Tesla Q2: Market Keeps Underestimating Tesla’s Volatility

Tesla Inc

Tesla (NASDAQ:TSLA) is expected to surprise investors this quarter, which may come from China. Since the lockout in Q1, Tesla’s Giga Shanghai factory has started recovering. Depending on how the market perceives the extent of the rebound, it might cause a significant price fluctuation. Furthermore, according to the most recent data from the China Passenger Car Association (CPCA), the overall TSLA volume in May was 32,165 units. It is still not at its peak, but it is just 4% lower than a year ago. At the same time, global shipping data indicates that supply chain disruptions are subsiding.

Even if the surprises are foreseen, they are simply the beginning. It’s even more challenging to predict how the market will react to such surprises, which leads me to some actionable recommendations. To me, the market never appears to learn its lesson from Musk and consistently underestimates its price volatility, presenting an opportunity for options investors to use for hedging or profit. The estimated volatility for Tesla (NASDAQ:TSLA) in the options market is between 60% to 63% for options expiring in January 2023.

To put things in context, the implied volatility for the NASDAQ 100 index (represented by QQQ) is approximately 30%. As a result, the market considers TSLA (NASDAQ:TSLA) volatility to be only roughly 2x that of the NASDAQ 100 index. However, as we will show near the end of the post, Tesla stock prices quickly moved more than 10x on a daily basis than QQQ.

COVID’S Impact on Tesla in China

Due to the recurrence of COVID cases earlier this year, several major cities in China, most notably Shanghai, have been locked down. As a result, its Shanghai Gigafactory has been shut down for 22 days (from March 28 to April 19). TSLA has started restarting production at its Shanghai factory since the shutdown ended. According to this report, as of May 23, its Shanghai production had restored to 70% of its pre-lockdown output level. The new development since May 23 could be a massive surprise in the second-quarter earnings report.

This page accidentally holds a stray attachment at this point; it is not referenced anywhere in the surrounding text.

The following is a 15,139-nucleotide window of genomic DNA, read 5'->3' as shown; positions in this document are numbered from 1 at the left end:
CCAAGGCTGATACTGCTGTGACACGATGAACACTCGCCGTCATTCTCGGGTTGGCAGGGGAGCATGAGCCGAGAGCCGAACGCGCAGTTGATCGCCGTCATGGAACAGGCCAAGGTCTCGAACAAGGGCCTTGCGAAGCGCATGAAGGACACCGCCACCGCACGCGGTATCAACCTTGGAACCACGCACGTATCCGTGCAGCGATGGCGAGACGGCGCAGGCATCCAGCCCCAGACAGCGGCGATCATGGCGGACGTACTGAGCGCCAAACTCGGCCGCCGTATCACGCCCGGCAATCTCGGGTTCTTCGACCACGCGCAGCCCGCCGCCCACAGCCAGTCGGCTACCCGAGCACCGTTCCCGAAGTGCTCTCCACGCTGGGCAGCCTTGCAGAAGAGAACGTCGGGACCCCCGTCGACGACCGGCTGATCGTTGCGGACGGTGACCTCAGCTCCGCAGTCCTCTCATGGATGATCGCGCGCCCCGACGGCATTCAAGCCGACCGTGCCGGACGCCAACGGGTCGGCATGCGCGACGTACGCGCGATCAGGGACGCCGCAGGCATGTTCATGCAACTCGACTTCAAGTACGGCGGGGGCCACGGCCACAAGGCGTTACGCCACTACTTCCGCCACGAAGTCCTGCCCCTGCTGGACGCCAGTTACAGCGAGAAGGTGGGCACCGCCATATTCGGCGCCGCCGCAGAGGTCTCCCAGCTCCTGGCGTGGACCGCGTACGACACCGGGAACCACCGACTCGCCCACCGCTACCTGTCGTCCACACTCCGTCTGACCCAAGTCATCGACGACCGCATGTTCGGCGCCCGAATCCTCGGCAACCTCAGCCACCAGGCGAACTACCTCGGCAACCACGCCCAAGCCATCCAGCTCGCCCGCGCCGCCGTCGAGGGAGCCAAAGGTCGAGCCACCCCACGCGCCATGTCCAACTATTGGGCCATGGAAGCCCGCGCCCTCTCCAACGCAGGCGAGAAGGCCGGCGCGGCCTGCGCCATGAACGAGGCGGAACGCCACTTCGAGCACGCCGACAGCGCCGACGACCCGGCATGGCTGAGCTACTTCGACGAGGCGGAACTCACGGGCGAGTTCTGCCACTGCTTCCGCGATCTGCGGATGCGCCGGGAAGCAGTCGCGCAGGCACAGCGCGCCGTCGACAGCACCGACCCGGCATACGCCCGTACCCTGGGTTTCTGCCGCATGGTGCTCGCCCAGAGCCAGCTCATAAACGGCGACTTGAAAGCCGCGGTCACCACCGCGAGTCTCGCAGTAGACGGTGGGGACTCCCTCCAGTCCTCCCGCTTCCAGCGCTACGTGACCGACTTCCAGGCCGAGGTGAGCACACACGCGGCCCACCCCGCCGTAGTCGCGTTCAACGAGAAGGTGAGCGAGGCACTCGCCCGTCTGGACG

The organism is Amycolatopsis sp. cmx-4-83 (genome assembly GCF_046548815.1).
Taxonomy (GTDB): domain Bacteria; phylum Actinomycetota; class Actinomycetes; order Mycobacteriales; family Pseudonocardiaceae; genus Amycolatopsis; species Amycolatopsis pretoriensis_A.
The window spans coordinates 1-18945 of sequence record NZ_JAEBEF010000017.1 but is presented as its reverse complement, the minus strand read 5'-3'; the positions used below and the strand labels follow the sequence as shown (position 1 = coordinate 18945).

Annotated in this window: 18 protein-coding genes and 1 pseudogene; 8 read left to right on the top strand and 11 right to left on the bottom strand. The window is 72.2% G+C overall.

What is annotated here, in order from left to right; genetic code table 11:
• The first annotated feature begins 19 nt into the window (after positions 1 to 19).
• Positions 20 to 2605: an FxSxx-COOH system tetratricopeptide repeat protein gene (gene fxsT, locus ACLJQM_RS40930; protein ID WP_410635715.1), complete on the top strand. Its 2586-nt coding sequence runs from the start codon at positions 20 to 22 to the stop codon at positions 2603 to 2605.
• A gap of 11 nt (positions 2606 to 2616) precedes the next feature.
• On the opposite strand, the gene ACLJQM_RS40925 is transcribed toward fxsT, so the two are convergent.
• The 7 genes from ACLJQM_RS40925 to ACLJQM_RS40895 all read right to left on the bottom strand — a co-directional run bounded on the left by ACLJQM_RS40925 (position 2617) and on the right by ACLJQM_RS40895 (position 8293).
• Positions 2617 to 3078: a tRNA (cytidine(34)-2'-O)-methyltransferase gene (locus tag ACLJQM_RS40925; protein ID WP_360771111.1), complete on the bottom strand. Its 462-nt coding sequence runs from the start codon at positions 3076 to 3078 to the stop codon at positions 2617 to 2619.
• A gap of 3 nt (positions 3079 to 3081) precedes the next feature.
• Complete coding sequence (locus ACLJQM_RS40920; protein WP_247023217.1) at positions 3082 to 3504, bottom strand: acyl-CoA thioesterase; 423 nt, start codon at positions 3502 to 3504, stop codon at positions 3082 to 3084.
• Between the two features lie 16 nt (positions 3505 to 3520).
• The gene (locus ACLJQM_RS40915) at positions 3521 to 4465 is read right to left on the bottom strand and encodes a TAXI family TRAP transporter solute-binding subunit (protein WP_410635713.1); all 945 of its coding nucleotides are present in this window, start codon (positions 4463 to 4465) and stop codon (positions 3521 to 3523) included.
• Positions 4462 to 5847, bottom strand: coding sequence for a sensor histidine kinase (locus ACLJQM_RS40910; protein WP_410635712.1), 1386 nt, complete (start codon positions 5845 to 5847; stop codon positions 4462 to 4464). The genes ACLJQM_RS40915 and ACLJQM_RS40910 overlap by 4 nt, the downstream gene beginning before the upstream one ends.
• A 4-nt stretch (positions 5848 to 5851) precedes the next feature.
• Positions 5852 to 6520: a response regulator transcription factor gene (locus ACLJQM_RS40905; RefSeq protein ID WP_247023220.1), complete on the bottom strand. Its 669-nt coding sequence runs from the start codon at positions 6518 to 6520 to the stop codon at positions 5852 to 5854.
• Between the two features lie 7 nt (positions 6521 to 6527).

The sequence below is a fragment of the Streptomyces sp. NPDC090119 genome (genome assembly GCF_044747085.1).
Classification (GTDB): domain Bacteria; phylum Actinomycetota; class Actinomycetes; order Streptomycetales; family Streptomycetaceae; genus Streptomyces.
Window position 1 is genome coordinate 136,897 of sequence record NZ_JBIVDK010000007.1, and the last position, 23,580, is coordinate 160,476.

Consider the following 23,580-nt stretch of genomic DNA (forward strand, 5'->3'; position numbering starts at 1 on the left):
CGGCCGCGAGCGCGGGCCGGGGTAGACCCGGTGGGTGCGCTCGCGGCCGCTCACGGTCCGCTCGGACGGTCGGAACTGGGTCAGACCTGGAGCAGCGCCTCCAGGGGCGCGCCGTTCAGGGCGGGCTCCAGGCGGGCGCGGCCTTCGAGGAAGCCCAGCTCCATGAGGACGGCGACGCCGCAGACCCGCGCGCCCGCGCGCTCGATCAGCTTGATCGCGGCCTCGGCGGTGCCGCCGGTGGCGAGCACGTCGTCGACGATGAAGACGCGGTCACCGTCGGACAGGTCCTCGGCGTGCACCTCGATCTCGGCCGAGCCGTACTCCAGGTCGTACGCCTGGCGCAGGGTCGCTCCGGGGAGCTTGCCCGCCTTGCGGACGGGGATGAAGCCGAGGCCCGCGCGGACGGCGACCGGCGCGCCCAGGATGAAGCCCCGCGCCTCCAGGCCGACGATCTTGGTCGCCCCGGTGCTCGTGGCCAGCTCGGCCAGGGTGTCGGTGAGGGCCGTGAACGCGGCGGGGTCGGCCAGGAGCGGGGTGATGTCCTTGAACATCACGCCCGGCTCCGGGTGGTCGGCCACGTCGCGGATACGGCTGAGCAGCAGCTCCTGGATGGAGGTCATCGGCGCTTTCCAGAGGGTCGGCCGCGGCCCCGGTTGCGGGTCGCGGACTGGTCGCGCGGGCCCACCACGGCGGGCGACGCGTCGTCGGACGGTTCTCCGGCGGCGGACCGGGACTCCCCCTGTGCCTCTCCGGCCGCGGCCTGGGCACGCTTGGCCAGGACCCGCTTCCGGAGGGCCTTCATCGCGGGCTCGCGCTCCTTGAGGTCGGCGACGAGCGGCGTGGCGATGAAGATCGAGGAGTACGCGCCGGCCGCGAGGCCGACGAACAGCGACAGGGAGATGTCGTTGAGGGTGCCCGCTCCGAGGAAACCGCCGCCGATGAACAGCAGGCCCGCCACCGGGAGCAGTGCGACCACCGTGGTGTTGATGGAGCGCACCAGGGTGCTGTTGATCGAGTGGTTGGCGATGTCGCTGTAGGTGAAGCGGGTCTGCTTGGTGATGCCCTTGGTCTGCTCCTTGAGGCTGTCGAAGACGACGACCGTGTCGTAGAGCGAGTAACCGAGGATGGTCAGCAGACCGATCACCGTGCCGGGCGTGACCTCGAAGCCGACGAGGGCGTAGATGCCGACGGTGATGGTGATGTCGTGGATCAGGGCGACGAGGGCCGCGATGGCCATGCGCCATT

For two reasons, I believe the surprise will be on a positive note. First, according to the most recent data from the China Passenger Car Association (“CPAA”), supply has improved dramatically since April. The country’s vehicle production capacity is expected to recover in the coming months fully. In the figure below, you can see how awful the April month is for TSLA and how the May month has almost totally recovered to the level of a year ago.

Second, there are indicators that global supply chain congestion is lessening outside China. According to Drewry’s research, depicted in the figure below, the cost surpassed $10,000 in September 2021 before declining somewhat in late 2021. Shipping costs have continued to fall, indicating that the worst is over. This week, the composite World Container Index fell 0.7% to $6,998 per 40ft container. To further extend the picture, when TSLA published its first-quarter earnings in April, the aggregate World Container Index stood at $7874. And the current price of $6,998 is nearly 12% lower.

The market continues to undervalue TSLA volatility, resulting in option mispricing. In the following part, we will provide specific numbers. Let’s look at the data first and determine if it passes a common-sense test. As seen in the chart below, the TSLA stock price saw peak-to-trough swings of 24.6% following the day of its 2021 Q4 ER on January 26, followed by another similarly wide fluctuation of 21.8% on the day of its 2022 Q1 ER on April 20. Aside from financial surprises, Elon Musk has the ability to produce huge price swings. As an example, his Twitter poll over whether he should reduce his holdings in November 2021 caused a 17% price swing in a single day.

Finally, there are risks. Given that this post focuses on the surprises (uncertainties/risks), I won’t go on about other risks that TSLA faces. I’ll merely highlight the hazards connected with using options here. Options (either calls or puts) can be used to restrict risks in terms of absolute cash value. However, it is riskier in comparison because it is essentially a leverage play. Actual stock price changes are exaggerated in option prices, and you can lose your entire investment.

Featured Image: DepositPhotos © ifeelstock

Please See Disclaimer

About the author: Adewumi is an expert financial writer and crypto enthusiast with more than 2 years' experience in writing crypto news and investment analysis. When not writing or reading about crypto and finance, Adewumi spends his time watching football and visiting museums and art galleries.